Spread The Word
If an organization has a policy of exit interviews, front line staff and managers should be made aware of it. When an employee submits their resignation, supervisors may not be aware of exit interviews. There should be a set policy of how the exit interview should be scheduled. It should be made clear that the interview is voluntary.
Setting The Stage
In order to make the interview conducive to getting information, certain conditions need to be met. Ideally, the interview should be face to face in a comfortable private setting. The purpose of the interview and what is expected of it should be explained. If notes are taken during the interview, the interviewer should make sure the employee is comfortable with this and know why notes are being done. If a writen statement or questionaire is prepared for an employee to sign, it should be explained why they are being asked for a signature.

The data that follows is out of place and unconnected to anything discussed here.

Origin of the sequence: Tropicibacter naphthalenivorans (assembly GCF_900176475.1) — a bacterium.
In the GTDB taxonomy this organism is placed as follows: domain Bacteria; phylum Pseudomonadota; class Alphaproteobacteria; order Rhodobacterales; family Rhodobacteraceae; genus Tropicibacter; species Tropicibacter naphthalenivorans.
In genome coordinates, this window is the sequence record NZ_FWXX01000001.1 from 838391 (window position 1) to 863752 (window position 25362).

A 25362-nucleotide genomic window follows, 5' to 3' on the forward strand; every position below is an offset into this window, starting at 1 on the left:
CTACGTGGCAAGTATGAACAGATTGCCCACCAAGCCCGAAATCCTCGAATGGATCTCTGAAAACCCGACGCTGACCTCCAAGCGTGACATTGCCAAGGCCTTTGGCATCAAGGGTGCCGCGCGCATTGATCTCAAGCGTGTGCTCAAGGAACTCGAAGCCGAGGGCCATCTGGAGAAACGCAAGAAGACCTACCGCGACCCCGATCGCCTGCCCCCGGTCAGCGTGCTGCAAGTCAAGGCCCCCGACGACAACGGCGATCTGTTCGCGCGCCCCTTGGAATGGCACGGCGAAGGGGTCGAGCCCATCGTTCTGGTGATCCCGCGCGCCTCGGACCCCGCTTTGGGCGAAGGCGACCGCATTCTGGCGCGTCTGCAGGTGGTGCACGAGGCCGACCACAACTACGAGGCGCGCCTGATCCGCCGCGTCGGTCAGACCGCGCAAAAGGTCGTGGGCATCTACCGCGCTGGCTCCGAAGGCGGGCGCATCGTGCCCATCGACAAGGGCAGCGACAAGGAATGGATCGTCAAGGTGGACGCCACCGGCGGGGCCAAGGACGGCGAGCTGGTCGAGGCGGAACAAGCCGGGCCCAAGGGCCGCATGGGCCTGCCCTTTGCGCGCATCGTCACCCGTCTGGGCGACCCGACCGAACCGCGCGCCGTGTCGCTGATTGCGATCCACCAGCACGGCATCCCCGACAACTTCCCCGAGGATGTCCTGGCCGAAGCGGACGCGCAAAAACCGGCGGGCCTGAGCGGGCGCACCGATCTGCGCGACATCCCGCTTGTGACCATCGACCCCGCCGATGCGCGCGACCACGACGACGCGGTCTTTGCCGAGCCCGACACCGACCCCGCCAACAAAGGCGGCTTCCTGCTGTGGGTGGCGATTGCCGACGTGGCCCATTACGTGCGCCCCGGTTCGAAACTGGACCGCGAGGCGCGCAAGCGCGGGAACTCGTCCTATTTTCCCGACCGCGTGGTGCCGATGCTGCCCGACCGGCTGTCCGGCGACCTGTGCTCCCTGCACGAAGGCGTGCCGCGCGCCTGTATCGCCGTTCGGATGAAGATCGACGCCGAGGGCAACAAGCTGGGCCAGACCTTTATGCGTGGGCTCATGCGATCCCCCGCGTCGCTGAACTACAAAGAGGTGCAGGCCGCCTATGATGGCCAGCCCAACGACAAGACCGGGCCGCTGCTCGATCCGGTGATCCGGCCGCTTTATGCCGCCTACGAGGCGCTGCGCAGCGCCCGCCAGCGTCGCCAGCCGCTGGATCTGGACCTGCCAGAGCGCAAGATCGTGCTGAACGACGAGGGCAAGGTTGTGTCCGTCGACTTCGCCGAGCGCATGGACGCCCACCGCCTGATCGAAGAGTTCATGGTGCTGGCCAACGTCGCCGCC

Types Of Questions
The interview is an opportunity for an agency to find ways for improvement and questions should be focused for that purpose. Employees should be asked why they are leaving and what was satisfying about their work. Thay should be asked if they received enough training to do their job properly. They could also be asked how they felt about methods and frequency of employee evaluations. They could also be approahed about ways to improve the organization. Other questions can be asked based on the organization and their needs.